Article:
Gabions: Economical, Environmentally Compatible Erosion Control

by Max A. Burroughs, (F.ASCE), Consulting Engr.; Burroughs Engineering, Kearney, Neb.,

Serial Information: Civil Engineering—ASCE, 1979, Vol. 49, Issue 1, Pg. 58-61

Document Type: Feature article


Not well known in this country, gabions have been in use for about 75 years in Europe. Gabions are wire baskets, filled with rock and wired together to form an erosion control or bank retention system. They are economical, permeable, and flexible and a good substitute for concrete retaining walls and rock rip-rap. For the past 8 years, Lincoln, Nebraska has used gabions to retain creek walls and line channels in subdivisions. Gabions have prevented further erosion, are natural looking and allow for natural revegetation. Case histories included in the article are: Santa Clara Water District (San Jose, Calif.) where gabions are used in a flood control project; St. Louis County Department of Public Works (Missouri) where gabions are used for erosion control and retaining walls in subdivisions; and Four-Mile Run (Northern Virginia) where the U.S. Corps of Engineers has tested extensively and recommended use of gabions on a large flood control project.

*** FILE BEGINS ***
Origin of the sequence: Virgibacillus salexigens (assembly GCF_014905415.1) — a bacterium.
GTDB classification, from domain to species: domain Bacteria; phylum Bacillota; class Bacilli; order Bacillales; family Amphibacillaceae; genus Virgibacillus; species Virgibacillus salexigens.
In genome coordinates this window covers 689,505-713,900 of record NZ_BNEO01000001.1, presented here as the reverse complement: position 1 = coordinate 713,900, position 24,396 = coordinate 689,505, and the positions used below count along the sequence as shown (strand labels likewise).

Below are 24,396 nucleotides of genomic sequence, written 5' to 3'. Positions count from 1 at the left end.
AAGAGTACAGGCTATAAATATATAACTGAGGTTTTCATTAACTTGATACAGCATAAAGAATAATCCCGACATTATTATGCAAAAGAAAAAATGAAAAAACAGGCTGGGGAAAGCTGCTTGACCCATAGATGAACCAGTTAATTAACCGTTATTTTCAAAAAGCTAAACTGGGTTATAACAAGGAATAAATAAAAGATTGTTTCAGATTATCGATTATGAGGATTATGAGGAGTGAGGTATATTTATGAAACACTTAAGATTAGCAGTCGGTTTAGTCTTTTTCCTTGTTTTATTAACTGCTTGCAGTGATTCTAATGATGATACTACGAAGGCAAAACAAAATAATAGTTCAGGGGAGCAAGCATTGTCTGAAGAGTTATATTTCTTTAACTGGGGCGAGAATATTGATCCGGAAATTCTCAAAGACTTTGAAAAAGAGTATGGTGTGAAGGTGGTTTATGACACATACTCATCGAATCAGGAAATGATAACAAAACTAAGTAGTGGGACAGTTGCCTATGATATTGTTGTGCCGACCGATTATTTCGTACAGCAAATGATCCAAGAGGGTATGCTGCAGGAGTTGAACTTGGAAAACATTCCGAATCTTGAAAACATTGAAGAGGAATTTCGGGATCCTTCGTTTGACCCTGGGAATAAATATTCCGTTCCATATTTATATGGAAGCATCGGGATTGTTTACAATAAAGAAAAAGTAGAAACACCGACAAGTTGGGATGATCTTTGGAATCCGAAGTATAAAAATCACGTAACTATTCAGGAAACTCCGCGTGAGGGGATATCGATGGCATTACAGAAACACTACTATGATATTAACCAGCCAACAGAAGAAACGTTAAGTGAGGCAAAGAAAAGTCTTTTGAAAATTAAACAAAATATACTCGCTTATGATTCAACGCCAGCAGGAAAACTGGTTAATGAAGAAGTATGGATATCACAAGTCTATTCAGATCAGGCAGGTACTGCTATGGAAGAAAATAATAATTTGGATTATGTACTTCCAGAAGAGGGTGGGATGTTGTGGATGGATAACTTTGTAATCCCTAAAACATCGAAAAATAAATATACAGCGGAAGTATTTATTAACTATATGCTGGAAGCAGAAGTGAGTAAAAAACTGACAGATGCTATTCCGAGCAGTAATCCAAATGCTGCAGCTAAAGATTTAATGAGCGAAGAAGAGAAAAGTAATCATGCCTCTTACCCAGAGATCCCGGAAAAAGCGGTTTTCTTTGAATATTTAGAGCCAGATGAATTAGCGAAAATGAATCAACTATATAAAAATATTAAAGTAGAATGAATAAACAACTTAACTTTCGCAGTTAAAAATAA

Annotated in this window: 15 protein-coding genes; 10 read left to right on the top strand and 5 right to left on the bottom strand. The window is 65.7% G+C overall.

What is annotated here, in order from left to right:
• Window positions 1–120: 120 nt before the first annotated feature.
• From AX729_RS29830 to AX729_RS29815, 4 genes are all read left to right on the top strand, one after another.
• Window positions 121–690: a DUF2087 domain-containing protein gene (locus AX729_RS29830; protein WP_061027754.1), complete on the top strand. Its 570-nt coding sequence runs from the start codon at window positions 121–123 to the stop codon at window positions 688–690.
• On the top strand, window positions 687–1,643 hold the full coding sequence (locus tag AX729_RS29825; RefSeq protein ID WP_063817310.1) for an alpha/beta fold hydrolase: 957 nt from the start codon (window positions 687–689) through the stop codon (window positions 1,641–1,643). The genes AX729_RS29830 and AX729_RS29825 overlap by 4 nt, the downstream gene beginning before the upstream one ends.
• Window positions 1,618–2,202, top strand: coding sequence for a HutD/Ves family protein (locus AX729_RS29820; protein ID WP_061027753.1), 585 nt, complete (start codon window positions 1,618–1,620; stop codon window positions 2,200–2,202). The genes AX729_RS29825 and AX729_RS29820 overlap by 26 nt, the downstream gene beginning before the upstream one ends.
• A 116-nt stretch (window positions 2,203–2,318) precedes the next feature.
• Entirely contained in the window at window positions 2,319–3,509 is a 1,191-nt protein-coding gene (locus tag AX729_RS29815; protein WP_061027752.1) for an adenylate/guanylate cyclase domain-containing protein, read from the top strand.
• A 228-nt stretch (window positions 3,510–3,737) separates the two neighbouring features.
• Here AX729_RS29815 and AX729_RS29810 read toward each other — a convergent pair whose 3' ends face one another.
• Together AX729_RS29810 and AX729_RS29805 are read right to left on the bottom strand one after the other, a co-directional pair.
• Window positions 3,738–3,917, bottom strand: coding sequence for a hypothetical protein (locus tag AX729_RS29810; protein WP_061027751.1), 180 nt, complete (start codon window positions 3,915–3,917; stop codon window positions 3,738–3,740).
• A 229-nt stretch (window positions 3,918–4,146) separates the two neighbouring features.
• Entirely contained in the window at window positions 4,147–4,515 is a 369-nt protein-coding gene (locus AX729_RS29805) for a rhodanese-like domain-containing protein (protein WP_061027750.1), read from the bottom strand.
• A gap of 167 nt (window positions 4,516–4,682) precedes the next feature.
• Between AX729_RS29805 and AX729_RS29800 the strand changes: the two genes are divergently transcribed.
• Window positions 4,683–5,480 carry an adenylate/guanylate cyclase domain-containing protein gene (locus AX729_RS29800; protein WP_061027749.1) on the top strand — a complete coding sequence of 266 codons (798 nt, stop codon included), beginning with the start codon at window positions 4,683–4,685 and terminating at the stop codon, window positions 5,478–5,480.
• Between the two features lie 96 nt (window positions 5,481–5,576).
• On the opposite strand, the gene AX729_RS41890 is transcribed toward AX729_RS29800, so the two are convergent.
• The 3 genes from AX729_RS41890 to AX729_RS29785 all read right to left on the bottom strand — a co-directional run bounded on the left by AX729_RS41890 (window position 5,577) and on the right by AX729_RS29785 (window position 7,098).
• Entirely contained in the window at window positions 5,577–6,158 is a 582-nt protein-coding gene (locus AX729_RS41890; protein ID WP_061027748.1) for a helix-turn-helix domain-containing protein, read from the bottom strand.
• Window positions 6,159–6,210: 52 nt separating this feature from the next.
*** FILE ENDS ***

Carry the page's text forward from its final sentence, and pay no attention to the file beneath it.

Subject Headings: Retaining structures | Economic factors | Environmental issues | Erosion | Rocks | Case studies | Floods | Project management | United States | Europe | Nebraska | Missouri | Virginia

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